Pinker (2004) suggests that Deception is a evolutionary 'power', used to manipulate others. The ability to deceive others has been passed on and is know as Machiavellian intelligence. Deception involves a range of manipulation, tricks, like those used by magicians and fraudulent psychics.
People are not good at detecting deception and will be easier to deceive if face-to-face.
Wiseman (1995) found evidence to support the hypothesis that vocal cues are more reliable than visual cues when detecting lies. He created 2 versions of his favourite film to Sir Robin Day during a interview, one was true, one wasn't. The interview was shown on TV, put on the radio and put into newspapers. 40,000 people voluntarily responded to which version they thought to be false. 73% of those from the radio were right, 52% who responded to when it was shown on TV we right. This shows that vocal cues are more easier to detect deception. Possibly because it is harder to control vocal behavior.
However, some anomalous experiences can't be caused by deception, such as OBEs. It can also be argued that deception can be harmless. But Wiseman (1997) argued it was not harmless in some cases when people gave huge sums of money to 'psychics', in one extreme case a young man committed suicide after being told by a psychic he would die young.
Trivers (1976) suggests that deception and self-deception evolved together and those who can spot deception are at a evolutionary advantage. It is also important to cover their own deception, one method is self deception. If you believe in your own lie it will be harder for others to see through your lies.
Deception is due to emotional attachments to beliefs. It is hard to have contradicting knowledge/beliefs, so Freud argues that we consciously believe one thing and unconsciously believe another thing.
This also explains why there are many fraudulent studies in the paranormal field. Suggesting the psychologist start to self-deceive themselves, and believe the findings in their studies, in their desire to find evidence to support their beliefs.
Self-deception is used to help repress certain memories, the over use of the defence mechanisms can lead to the development of mental disorders (according to Freud).
Taylor (2005) argues self-deception is beneficial. Real life can be depressing, therefore self-deception makes real life more manageable, leading to more happy lives.
Skinner suggests that operant conditioning is a way we learn, that certain behaviors get reinforced (i.e. by rewards or punishments). Experiences with 'rewards' are repeated, such as taking a lucky object with you to an exam and getting an A, when the pen isn't taken you get a B, then the pen is seen to be 'lucky' and superstition is reinforced. Skinner proposed a experiment to support his theory called "Superstition in the pigeon".
"Superstition in the pigeon"
Skinner (1947) took some very hungry pigeons and used a machine to deliver food to the birds at regular intervals. The food timetable didn't effect the pigeons behavior. There seemed to be ritualistic behaviour from the pigeons immediately proceeded the food. One pigeon turned anti-clockwise and another pendulum movement of its head. Skinner argued these movements were reinforced by the delivery of food, as the pigeons seemed to think their movements caused to food to arrive.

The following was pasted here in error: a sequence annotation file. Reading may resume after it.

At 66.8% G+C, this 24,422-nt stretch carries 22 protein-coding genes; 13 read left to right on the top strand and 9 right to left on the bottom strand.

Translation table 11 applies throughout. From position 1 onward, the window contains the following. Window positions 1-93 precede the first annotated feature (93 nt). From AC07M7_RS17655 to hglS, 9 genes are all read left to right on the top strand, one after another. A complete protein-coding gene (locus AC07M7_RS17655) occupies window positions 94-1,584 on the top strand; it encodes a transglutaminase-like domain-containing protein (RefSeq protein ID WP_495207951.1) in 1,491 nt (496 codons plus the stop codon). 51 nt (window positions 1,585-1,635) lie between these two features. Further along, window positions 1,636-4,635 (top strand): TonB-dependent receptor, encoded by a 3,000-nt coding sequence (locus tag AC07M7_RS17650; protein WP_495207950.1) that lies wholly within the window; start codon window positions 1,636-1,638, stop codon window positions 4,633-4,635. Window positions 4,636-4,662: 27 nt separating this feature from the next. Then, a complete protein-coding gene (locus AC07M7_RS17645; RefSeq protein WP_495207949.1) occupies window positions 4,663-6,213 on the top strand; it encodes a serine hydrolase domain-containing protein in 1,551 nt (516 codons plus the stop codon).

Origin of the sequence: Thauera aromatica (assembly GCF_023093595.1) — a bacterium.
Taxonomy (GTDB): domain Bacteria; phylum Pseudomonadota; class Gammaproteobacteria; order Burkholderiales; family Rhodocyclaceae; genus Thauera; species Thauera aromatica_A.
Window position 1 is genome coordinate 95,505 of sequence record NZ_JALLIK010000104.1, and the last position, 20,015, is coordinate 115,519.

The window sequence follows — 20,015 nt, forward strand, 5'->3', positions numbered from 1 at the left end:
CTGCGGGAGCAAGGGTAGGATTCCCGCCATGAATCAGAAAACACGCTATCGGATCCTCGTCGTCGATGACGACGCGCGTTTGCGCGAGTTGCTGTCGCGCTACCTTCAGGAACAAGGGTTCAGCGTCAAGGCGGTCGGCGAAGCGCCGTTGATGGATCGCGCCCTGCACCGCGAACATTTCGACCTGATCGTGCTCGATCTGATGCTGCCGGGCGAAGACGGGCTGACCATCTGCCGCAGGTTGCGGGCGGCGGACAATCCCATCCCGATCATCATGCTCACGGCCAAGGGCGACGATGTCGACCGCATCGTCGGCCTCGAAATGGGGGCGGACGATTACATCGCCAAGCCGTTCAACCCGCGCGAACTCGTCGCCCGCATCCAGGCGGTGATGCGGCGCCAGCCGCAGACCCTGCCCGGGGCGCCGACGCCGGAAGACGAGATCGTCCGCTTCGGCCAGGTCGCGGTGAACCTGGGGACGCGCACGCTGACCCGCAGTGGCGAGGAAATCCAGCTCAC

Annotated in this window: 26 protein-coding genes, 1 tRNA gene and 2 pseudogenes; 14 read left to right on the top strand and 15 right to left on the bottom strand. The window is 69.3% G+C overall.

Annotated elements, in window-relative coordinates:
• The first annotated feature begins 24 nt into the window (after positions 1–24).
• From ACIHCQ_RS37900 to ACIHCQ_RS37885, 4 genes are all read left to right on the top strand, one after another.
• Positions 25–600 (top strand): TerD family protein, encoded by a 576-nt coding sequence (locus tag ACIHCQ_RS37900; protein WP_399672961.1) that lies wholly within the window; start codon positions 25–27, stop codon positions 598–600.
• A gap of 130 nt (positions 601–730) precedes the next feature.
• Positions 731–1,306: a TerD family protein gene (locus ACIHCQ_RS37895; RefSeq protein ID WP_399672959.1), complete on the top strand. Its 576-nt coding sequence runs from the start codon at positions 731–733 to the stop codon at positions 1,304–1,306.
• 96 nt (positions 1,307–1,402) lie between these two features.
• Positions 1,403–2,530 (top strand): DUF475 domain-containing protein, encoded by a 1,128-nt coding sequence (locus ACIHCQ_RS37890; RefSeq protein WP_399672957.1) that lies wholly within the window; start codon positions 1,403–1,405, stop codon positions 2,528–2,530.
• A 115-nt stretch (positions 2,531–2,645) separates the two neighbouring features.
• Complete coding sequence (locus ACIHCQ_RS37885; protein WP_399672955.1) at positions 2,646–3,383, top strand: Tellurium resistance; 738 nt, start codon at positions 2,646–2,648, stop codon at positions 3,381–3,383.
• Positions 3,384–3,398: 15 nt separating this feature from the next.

However, this is not the same as the superstition of walking under a ladder can cause bad luck. Therefore this theory doesn't give a full explanation.
Staddon and Simmelhag (1971) repeated Skinners experiment and found similar results. But they found that the strange behavior occurred at other times of the day as well, when food was not given. They concluded that accidental or adventitious reinforcement is not the explanation for superstition (Schur 2008)
Believers in the paranormal tend to underestimate statistical likelihood of events and claim it was something paranormal, rather than it just being coincidence.
E.g. Thinking of someone and it starts to rain - no link. Thinking of a person and they call you - the question of if one event caused the other is asked.
Blackmore and Troscianko (1985) 50 schoolgirls were given 12 examples of random boys and girls invited to a party. The school girls had to decide whether the sample was biased or not. The 'goats' preformed better than the sheep. This shows that 'sheep' are less able to spot a bias sample, so they are more likely to see something out of the ordinary to something paranormal, rather than a coincidence, due to mathematical chance. The small, bias sample was changed so it was more easy to generalise to the general population.
A second sample of 100 volunteers (aged 12 - 67) were on their understanding of probability of a coin toss, the 'sheep' preformed worse again. This shows that sheep overlook statistical chances in life and tend to jump to anomalistic explinations.